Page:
I've been reflecting more on my claim that online radio is the model for listening to music in the future, helped by a range of exchanges with others.
Being sceptical I've so far come up with four types of reasons why my bold conjecture might come unstitched:
Of these I think the first and last are most interesting (but then I'm not a techie or a lawyer, so no surprise there).
In his presentation to the ISP Forum a few weeks back, Stephen Gale, CTO of BT Online Services, described a future of wirelessly networked devices, including stuff that looks like a funky old Roberts radio, but has a broadband connection built in. Clearly he's on the same wavelength as Paul Sanders' 'ubiquitous music' premise which I started from before. Stephen wanted these user-friendly devices to enable listeners to choose to buy an album or track if they liked what they heard on the netcast — as Last.FM offers now, but without all that complicated web browser interface.
I discussed this with Stephen afterwards (our paths crossed ten years ago when we were both working in the Human-Computer Interaction area), and of course BT Online Services knows all about Last.FM, Live365.com and all those offerings. Stephen suggested that the success of services based on these models depends critically on finding the kind of user interface that users will really take to.
But this isn't the kind of user interface design where you build a prototype from first principles based on a functional spec and then iterate it with a sample of user representatives. We are not starting with a blank slate when it comes to listening to music: the 'users' already have a lifetime of expectations about how to select and listen to what they want. We need long term and longitudinal ethnographic studies that chart how habits change in response to changes in format and economics (the shift from vinyl to CD to digital file, the falling unit cost of recorded music, and the development of ever more broadcast and netcast channels).
To give an example of what I mean by this, here are some examples of changes based not on research but just on reflection on my own 25+ years of buying and listening to music (each of these may or may not be generalisable beyond music fans in their late 30s!).
A stack of CDs is an 'interface' to music just as the Last.FM web page is. It has certain advantages over Last.FM that we shouldn't underestimate:
I created a mirror of my original article on the Ecademy site, and the comments made in response to this suggest that some people see the idea a music collection as directly transferable to digital storage and almost infinitely extensible. It doesn't matter whether 'experts' think that the concept of a 'collection' will become history in a future of ubiquitous music, where there are no practical boundaries to the music you can access. If people have significant parts of their lives and their identities tied up in their collections, they won't give them up lightly.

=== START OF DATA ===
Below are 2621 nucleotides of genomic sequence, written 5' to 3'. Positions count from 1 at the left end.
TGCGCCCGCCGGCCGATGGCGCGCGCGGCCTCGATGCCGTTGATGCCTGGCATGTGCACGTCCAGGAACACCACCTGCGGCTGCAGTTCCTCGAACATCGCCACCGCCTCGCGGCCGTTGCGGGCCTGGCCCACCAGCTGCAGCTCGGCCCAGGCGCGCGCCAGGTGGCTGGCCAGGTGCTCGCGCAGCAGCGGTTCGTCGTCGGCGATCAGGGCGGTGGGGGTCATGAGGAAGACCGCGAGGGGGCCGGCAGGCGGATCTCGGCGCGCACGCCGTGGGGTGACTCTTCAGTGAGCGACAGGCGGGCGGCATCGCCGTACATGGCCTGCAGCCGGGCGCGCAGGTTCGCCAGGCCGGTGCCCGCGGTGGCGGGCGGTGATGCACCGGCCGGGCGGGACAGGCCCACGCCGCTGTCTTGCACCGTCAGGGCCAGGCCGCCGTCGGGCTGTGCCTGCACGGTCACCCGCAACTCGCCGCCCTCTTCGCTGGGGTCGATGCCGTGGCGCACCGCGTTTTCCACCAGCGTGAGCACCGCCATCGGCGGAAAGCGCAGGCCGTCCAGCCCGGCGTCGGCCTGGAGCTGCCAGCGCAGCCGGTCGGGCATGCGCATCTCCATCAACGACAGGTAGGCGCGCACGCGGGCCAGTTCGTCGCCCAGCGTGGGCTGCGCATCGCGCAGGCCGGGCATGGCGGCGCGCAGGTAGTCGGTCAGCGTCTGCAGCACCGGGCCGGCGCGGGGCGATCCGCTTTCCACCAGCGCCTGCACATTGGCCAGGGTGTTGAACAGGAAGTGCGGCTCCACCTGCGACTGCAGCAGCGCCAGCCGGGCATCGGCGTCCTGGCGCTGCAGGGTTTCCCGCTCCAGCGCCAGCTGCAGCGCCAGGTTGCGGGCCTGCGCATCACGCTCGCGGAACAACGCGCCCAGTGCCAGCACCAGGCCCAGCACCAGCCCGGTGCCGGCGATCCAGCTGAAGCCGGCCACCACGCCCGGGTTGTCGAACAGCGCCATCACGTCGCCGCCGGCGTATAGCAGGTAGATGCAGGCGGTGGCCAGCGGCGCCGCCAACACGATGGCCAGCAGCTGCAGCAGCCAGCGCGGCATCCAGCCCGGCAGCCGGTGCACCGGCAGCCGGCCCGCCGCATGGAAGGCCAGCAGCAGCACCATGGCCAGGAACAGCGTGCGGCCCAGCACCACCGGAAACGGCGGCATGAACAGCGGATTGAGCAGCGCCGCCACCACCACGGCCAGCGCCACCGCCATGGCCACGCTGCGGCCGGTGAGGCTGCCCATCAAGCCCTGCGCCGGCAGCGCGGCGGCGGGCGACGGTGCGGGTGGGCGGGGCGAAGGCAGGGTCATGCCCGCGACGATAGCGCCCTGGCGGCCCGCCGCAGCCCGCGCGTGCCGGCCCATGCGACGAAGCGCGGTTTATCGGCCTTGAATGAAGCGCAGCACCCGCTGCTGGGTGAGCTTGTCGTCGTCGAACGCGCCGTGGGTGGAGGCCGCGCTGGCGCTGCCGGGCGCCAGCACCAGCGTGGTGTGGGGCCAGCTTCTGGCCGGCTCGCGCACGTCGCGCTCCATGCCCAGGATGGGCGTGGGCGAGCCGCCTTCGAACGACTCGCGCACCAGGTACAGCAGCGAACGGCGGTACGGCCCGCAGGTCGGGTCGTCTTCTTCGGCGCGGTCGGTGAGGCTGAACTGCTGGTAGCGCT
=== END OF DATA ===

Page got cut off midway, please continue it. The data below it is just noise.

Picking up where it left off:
My conjecture concerning the online radio model was based on Paul Sanders' conjecture about ubiquitous music. I guess that in turn depends on assumptions about ever increasing bandwidth and ever increasing storage capacity etc. As I've said in the Ecademy comments, these developments would trigger a point when listeners may not know whether one track is being played from their hard disk, from a server on the other side of the world or from some local/regional cache. They won't know and, as long as the sound quality is even, why should they care?
But these assumptions could be wrong. There's an argument that we will never have 'enough' bandwidth. Certainly as bandwidth increases, it would be good to switch to a format with better sound quality than mp3s, which may mean bigger files and higher data rates. Perhaps then — as in Stephen Gale's scenario — we will use the online radio model mainly for discovering new music that we like, and then buying our favourites on super duper surround-sound enhanced SACD format.
If you come up with a good idea, there's always a fair chance that some lawyers will find a way to block it. Often they do this by cultivating unnecessary fear among their clients.
The nice thing about the online radio model is that it reduces the need for you to own the music: you get the music when you want it and don't have to have a permanent copy. Thus the Digital Rights Management for the music is not directly your problem, but is handled by the service(s) that provide you with access.
If rights owners see the new models as a threat to their revenue streams, they may take steps to prevent the service providers licensing their material at a rate that would make the new models viable.
Over the last few weeks Last.FM has provided me with a lot of interesting and satisfying listening. But I've noticed that the majority of their listeners do not seem to have developed a long-term Last.FM habit, and few have listened to more than 600 tracks. It may be that the experience of listening to peer-based music profiles (amateur virtual DJs) begins to pall after a certain time. Meanwhile the costs of providing a professional DJ service sufficiently finely tailored to individual tastes may mean that this can be only an occasional habit.
Those are open questions that I'm trying to answer by listening to a lot of online radio.Posted by David Jennings in section(s) Future of Music, Ideas and Essays, Music and Multimedia, Radio on 8 March 02004 | TrackBack